Contact tracing of students and school bus staff following a confirmed case of COVID-19 is just one of the new ways aside from managing student and driver behavior that transporters are utilizing onboard video. Source: REI

for [a] staff of 200 and for training existing drivers who must renew certification,” said Matt Sanchez, transportation director for Northern California’s Elk Grove Unified School District near Sacramento, California. “California education code mandates 20 hours

of classroom training for new school bus driv- ers and we are providing classroom sessions through Google Meet,” he continued. “Califor- nia education code also mandated that existing school bus drivers who must renew their school bus driver’s license, attend 10 hours of classroom training, and we are providing this training through Google Meet and/or Zoom as well. We are also having our drivers and bus attendants at- tend Google Meet in-services every day from 10 a.m. to 12 p.m., as we provide additional educa- tional opportunities and updates.”

Video on Demand? Video training is unique as it may be used

for Stevens Point Area Schools in central Wisconsin. “We also use online video for a majority of the transportation department’s annu- al training requirements.”

Training May Vary by State Some states provide training to school districts, while others

specifically mandate training on some periodic basis. Because vid- eo training and instruction are so accessible and flexible, they suit the needs of a school district, whatever their requirements may be. “The need for in-person learning is something that we can-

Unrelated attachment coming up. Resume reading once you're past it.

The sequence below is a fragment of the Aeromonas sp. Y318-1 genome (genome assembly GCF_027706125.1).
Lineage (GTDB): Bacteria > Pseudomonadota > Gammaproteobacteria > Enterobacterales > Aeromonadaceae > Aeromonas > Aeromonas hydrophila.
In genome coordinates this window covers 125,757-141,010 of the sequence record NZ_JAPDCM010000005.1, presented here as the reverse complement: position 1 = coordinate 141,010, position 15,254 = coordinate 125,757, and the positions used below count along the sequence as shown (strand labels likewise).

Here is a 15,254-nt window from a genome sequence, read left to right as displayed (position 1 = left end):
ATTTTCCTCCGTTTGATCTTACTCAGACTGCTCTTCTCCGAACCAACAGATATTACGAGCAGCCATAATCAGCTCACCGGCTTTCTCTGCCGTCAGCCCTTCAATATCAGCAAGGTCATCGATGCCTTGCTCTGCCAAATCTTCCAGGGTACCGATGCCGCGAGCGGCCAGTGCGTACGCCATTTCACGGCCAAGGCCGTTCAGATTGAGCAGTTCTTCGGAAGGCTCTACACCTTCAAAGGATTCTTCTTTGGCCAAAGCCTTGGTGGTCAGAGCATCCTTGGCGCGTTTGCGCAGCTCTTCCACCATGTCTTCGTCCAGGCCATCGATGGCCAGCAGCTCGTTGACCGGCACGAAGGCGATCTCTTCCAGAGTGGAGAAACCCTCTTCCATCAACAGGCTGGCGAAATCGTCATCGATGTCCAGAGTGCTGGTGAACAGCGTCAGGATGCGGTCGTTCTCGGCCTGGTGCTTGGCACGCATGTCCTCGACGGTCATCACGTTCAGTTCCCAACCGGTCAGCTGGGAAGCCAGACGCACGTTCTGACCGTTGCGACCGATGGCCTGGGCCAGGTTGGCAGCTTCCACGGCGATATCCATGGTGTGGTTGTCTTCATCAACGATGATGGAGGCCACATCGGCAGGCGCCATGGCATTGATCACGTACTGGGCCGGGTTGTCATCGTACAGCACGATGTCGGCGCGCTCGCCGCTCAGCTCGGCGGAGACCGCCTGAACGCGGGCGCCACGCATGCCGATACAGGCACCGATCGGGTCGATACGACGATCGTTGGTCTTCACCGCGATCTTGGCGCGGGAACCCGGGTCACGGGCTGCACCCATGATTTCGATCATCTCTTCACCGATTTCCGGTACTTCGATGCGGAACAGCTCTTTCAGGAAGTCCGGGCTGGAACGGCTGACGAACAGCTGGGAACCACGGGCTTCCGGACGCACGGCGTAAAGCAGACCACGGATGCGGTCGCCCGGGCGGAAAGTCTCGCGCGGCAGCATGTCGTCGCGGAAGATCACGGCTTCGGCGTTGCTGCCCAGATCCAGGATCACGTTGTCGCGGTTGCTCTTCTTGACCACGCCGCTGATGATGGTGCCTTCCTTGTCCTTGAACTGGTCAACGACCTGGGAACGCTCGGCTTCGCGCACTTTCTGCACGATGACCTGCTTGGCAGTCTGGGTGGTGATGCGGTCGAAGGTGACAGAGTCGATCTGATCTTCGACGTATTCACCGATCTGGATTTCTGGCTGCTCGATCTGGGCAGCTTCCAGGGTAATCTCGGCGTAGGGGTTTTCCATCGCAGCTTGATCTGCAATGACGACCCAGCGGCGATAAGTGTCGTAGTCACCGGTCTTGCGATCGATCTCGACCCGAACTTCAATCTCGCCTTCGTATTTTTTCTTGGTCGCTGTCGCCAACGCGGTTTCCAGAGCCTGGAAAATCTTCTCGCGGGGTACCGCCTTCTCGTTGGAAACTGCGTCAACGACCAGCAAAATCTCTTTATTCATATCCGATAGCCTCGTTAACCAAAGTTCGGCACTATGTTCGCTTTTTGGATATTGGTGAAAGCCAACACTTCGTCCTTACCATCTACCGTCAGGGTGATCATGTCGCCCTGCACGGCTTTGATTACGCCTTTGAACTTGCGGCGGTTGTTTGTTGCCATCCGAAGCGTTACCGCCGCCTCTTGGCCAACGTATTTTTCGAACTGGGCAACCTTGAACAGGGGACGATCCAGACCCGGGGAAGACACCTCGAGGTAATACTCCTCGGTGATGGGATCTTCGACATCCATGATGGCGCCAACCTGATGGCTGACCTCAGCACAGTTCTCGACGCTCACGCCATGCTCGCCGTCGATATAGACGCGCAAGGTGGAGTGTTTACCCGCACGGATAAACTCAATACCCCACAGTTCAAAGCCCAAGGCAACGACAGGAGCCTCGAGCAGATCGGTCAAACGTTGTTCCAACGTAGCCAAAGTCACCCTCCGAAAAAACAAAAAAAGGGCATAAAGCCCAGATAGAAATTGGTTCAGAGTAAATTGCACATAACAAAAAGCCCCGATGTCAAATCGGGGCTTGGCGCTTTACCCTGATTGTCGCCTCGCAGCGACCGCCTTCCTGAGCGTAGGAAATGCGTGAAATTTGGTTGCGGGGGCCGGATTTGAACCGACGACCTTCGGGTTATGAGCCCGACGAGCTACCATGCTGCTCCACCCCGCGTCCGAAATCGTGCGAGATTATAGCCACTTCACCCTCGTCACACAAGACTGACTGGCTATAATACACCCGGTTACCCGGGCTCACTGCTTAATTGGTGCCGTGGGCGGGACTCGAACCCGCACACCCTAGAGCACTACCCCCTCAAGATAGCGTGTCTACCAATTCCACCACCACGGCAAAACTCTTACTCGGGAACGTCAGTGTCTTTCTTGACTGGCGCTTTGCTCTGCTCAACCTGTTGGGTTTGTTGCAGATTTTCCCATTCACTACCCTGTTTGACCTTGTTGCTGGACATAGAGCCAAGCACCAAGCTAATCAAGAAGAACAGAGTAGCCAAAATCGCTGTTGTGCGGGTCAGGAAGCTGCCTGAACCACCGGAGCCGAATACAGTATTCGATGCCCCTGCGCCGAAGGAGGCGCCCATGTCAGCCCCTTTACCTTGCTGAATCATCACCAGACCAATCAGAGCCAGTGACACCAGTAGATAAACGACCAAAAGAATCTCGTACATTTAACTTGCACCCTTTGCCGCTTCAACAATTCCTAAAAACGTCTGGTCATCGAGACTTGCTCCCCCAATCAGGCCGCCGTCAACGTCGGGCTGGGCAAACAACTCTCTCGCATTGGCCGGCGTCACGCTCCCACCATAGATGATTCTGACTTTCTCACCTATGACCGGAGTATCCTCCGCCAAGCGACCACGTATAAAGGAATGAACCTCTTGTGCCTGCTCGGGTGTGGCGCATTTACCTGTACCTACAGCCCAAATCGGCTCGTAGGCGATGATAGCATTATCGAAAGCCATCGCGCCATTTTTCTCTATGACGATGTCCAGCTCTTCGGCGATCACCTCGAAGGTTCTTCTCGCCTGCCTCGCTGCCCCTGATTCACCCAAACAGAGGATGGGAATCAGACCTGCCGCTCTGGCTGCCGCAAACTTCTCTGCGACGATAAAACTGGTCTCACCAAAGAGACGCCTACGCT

not do without when it comes to training new drivers,” noted Angelo Caputo, the transportation supervisor for the Parma City School District in northeast Ohio. “Video and or virtual learning is something that I can only see being successful for those veteran drivers that are re-certifying.” Caputo added that training is a bit different in Ohio, which has

regional pre-service teams that provide classroom training for all new and existing drivers across the state. Video is used to supple- ment the state-provided training, though documented classroom hours are accomplished in-person by the preservice instructor for the North region. Video helps schools meet training requirements set forth by the cognizant state in which they operate. “We are using Google Meet for training new school bus drivers, providing in-service

“on-demand.” When time allows, drivers can watch videos to catch up on safety training that would otherwise be difficult due to their own schedule restrictions. Some districts are finding that it is useful during the pandemic “downtime.” “We recently implemented audio visual prod-

ucts through School Bus Safety Company,” said Jeremy Wardle, director of transportation for Canyons School District, which serves a suburb of Salt Lake City. “We originally looked at a way that our drivers could be productive while off [work] because of COVID-19 back in March when our district shut down. All our drivers were able to complete all their recertification training while they were at home on quarantine.” Wardle said his district supplemented the School Bus Safety Company training videos with Zoom calls, Google Meet, and even con- ducted the annual in-service driver training meeting via YouTube live. “By using technology, we have been able to completely discontinue the in-person training of our existing drivers,” he explained. “Our new hires are also able to complete most of their training from home and then come in to spend time learning to drive school buses in person. [In] the future, online or video training will continue to be very beneficial. Being able to have our drivers and 25

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